Published on November 16, 2023, 8:31 pm

A recent online survey conducted by Gartner sheds light on the main obstacle to adopting new technologies in customer service: access to legacy systems. The survey, which involved 888 customer service representatives (CSRs) and support specialists, revealed that 45% of them avoid embracing new technologies because they rely on outdated systems and tools.

Contrary to popular belief, age or remote work status does not determine a person’s likelihood of resisting new technology adoption. According to Melissa Fletcher, a senior principal researcher at Gartner Customer Service and Support practice, what truly matters is the level of access these representatives have to legacy systems and tools.

The survey findings further demonstrate that reps with consistent access to outdated tools utilize them 20% more frequently than those with limited access. Additionally, half of the respondents reported still having access to legacy systems and tools seven to 12 months after the introduction of new technology due to the challenges associated with their removal.

To encourage representatives’ adoption of new technologies, Melissa Fletcher suggests that shutting down old systems is the most impactful action leaders can take. However, she advises against executing this change all at once. Instead, she recommends three gradual approaches:

1. Grouped features: Categorize features into groups based on their location within screens or systems. Then gradually remove rep access to these groups one phase at a time.

2. Login elimination: Restrict direct login to the legacy system and only permit legacy login for features that are yet to be implemented.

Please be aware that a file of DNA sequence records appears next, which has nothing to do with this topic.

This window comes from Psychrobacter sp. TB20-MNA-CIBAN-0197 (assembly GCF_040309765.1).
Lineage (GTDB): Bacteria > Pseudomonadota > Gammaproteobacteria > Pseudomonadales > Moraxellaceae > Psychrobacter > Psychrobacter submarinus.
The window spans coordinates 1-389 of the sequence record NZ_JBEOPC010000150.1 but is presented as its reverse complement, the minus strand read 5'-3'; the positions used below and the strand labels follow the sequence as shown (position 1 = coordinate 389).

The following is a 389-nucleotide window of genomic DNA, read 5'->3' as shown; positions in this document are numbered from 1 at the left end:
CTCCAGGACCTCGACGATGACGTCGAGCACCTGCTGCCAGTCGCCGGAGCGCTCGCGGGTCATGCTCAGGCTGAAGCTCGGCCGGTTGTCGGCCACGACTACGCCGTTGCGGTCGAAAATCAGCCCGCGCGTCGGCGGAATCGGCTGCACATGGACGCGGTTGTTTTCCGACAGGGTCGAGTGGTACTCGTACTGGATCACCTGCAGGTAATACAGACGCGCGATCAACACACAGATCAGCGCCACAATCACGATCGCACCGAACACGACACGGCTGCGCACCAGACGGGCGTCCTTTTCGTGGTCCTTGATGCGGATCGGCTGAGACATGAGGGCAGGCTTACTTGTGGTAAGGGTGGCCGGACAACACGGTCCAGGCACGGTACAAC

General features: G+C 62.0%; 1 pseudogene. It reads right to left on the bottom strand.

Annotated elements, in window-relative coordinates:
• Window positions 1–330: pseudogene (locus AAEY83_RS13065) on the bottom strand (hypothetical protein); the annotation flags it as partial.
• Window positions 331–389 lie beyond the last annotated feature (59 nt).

3. Designated user groups: Assign a small group of reps with permission to perform actions in the legacy system while revoking access for the remaining reps.

Fletcher emphasizes the importance of communication between customer service leaders, key stakeholders in IT, and front-line managers before implementing any shutdown strategy. This collaboration aims to establish realistic expectations during the transition period and address potential issues proactively.

By forming cross-functional teams comprising IT experts and managers alike, organizations can better assess the causes of reduced performance, such as system bugs or user error. This collaboration enables the development of short-term workarounds to maintain productivity while resolving these issues.

In conclusion, outdated legacy systems present a significant barrier to customer service modernization. To overcome this obstacle and successfully adopt new technologies, organizations should prioritize shutting down old systems gradually and engage in open communication with relevant stakeholders. By doing so, they can pave the way for embracing innovative solutions that enhance customer service and support capabilities.

The original article can be found on FutureCIO.

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